3 Reasons to Seek Out Profound Religious Experiences

In a recent post entitled, “What American Gods Tells Us About the Need for Religious Ecstasy“, I speculated that one of the reasons Neo-Paganism seems to be on the decline and Devotional Polytheism on the rise, is that the former no longer offers the experience of ecstasy or transcendence to many people, while the latter does.  In response, Rua Lupa argued that “the search for transcendence or ecstasy in order to have a ‘deep religious experience’ is frankly hedonistic.”

I am sympathetic to the argument that pursuing “peak experiences” for their own sake can be problematic.  At its most benign, “blissing out” may be “purely aesthetic”, but at worst, it can resemble drug seeking behavior.  Nevertheless, I believe there are real benefits to seeking out mystical or ecstatic states. Continue reading “3 Reasons to Seek Out Profound Religious Experiences”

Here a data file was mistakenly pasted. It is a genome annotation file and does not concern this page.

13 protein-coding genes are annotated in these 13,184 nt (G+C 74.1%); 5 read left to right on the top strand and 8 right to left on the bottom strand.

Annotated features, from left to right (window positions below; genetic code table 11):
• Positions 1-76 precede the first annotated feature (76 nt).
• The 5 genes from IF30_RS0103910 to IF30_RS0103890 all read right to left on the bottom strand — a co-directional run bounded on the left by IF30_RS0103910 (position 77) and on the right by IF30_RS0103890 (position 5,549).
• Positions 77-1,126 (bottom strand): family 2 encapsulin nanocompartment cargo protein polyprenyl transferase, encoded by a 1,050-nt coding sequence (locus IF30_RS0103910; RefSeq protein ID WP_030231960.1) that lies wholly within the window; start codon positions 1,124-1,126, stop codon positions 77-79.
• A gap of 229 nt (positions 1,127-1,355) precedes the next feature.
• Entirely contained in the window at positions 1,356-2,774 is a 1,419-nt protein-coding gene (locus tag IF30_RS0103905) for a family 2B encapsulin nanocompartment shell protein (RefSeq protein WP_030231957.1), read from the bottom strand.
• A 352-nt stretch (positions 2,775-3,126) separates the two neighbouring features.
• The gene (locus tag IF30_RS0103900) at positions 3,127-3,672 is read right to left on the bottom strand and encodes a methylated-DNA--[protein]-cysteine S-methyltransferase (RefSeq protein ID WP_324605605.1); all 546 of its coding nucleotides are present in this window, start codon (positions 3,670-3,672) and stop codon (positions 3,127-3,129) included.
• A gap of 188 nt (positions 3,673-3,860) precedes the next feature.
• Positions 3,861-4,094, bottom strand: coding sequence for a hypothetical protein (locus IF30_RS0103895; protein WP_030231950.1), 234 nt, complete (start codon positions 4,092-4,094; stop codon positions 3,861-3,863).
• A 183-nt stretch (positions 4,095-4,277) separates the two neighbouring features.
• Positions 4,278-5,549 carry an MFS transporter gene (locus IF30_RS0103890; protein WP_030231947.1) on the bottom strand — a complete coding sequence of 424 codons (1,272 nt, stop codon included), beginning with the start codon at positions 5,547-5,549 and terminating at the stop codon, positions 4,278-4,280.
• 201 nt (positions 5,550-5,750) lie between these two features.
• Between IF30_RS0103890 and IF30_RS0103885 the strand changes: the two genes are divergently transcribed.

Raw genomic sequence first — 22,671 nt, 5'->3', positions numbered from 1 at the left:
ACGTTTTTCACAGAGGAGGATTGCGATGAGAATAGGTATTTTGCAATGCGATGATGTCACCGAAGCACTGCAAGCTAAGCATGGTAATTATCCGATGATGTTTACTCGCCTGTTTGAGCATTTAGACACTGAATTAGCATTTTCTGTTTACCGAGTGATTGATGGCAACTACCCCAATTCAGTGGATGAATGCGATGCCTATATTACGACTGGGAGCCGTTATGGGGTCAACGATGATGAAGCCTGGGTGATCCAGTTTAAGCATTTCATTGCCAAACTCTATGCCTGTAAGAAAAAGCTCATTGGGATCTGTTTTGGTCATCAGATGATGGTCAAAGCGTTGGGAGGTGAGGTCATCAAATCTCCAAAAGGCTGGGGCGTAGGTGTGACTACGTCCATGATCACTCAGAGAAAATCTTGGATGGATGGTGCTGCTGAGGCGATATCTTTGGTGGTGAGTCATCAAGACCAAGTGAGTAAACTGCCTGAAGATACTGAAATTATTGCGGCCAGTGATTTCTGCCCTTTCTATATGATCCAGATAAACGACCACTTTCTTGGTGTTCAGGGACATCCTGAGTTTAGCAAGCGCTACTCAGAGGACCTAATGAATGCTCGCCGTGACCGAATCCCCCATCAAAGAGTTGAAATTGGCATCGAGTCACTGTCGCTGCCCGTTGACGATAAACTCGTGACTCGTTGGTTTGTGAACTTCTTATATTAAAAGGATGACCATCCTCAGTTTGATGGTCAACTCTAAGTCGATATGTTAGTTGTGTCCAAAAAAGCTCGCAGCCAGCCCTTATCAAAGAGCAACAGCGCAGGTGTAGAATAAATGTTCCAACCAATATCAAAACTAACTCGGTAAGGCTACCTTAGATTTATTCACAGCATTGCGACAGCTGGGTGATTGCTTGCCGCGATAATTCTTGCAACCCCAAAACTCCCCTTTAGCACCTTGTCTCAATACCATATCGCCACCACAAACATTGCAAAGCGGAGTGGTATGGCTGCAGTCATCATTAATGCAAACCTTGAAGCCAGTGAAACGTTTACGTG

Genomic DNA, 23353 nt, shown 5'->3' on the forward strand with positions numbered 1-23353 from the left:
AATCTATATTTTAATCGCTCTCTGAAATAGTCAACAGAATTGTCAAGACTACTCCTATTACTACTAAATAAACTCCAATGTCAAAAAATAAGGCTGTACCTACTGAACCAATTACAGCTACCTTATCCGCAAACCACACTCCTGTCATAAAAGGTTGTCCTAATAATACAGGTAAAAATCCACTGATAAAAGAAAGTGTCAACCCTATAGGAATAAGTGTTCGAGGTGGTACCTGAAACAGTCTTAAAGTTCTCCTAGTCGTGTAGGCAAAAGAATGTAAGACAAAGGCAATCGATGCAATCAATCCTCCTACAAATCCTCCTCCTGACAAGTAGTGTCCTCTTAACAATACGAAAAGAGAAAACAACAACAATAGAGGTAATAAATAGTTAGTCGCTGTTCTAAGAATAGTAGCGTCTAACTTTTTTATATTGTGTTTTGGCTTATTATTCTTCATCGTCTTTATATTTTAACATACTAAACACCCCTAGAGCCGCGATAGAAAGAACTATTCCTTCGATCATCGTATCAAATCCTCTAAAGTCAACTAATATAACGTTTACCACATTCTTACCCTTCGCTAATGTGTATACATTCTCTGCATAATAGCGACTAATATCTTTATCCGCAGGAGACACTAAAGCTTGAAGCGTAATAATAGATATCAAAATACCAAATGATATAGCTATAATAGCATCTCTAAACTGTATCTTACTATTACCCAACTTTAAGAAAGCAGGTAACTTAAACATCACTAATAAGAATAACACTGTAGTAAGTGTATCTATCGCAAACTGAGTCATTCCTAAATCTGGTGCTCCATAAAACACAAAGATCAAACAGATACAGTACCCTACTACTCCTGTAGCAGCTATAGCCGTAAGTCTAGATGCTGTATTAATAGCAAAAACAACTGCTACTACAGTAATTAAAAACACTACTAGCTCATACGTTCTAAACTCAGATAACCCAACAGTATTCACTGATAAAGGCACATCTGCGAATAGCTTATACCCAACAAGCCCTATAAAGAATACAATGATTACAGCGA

What American Gods Tells Us About the Need for Religious Ecstasy

American Gods is a novel by Neil Gaiman, which has now been made into a (really good) TV series on Starz.  The premise of American Gods is that the people who came to the American continent–including conquerors, slaves, and immigrants–brought with them their gods … literally.  The gods now walk around disguised as human beings.  But the old gods have weakened as belief in them disappeared, and they now battle with new gods, gods of the internet and credit cards and super highways. Continue reading “What American Gods Tells Us About the Need for Religious Ecstasy”

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